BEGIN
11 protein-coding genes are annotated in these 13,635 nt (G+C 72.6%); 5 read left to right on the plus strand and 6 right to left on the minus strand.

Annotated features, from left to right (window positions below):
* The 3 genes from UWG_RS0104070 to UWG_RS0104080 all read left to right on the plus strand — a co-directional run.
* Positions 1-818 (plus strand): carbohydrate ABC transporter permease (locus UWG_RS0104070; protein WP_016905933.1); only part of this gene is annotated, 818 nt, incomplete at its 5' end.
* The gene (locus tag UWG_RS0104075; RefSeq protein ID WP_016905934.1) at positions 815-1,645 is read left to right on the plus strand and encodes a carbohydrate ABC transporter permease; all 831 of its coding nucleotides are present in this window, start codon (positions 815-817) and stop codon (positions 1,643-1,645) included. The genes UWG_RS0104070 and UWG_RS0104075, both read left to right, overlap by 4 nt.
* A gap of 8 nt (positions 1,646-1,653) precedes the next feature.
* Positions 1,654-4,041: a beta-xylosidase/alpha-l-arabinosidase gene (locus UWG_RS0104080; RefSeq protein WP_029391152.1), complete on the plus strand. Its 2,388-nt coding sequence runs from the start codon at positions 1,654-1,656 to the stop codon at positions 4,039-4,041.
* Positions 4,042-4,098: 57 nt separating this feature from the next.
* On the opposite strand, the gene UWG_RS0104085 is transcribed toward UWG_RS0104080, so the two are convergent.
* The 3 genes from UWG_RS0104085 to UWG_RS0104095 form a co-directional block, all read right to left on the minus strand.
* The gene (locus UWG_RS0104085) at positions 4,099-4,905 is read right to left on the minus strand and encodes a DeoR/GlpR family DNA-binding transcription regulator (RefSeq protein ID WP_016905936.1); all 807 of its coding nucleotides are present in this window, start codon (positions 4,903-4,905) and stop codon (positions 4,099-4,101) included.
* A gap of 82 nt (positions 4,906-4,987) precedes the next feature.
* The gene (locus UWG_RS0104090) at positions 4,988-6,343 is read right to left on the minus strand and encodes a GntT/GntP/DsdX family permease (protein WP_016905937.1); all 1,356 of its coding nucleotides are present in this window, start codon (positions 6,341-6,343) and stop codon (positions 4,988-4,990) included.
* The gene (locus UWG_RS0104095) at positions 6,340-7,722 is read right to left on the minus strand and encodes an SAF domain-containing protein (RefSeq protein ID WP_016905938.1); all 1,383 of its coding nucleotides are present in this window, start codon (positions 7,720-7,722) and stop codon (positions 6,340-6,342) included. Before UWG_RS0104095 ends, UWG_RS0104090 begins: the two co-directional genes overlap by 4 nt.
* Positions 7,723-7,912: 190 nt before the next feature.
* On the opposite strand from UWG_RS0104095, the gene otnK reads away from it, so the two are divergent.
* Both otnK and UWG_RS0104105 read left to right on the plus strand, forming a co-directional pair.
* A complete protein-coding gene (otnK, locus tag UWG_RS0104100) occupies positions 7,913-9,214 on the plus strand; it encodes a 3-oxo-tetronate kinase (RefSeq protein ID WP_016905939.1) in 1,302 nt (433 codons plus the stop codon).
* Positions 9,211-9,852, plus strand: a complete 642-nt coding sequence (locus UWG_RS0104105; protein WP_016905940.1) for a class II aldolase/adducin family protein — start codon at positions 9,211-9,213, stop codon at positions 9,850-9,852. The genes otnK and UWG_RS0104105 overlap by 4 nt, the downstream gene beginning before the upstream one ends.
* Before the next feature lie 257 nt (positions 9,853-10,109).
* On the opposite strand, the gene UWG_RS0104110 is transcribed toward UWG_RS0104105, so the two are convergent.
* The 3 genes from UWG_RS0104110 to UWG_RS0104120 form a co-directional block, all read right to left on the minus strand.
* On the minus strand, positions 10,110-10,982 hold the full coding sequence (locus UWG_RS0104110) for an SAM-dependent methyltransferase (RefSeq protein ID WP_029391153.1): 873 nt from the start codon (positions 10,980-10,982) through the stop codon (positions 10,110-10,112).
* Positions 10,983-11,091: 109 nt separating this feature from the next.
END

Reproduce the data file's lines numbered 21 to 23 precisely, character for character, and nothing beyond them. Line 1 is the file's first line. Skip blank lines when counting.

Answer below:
* On the opposite strand, the gene UWG_RS0104110 is transcribed toward UWG_RS0104105, so the two are convergent.
* The 3 genes from UWG_RS0104110 to UWG_RS0104120 form a co-directional block, all read right to left on the minus strand.
* On the minus strand, positions 10,110-10,982 hold the full coding sequence (locus UWG_RS0104110) for an SAM-dependent methyltransferase (RefSeq protein ID WP_029391153.1): 873 nt from the start codon (positions 10,980-10,982) through the stop codon (positions 10,110-10,112).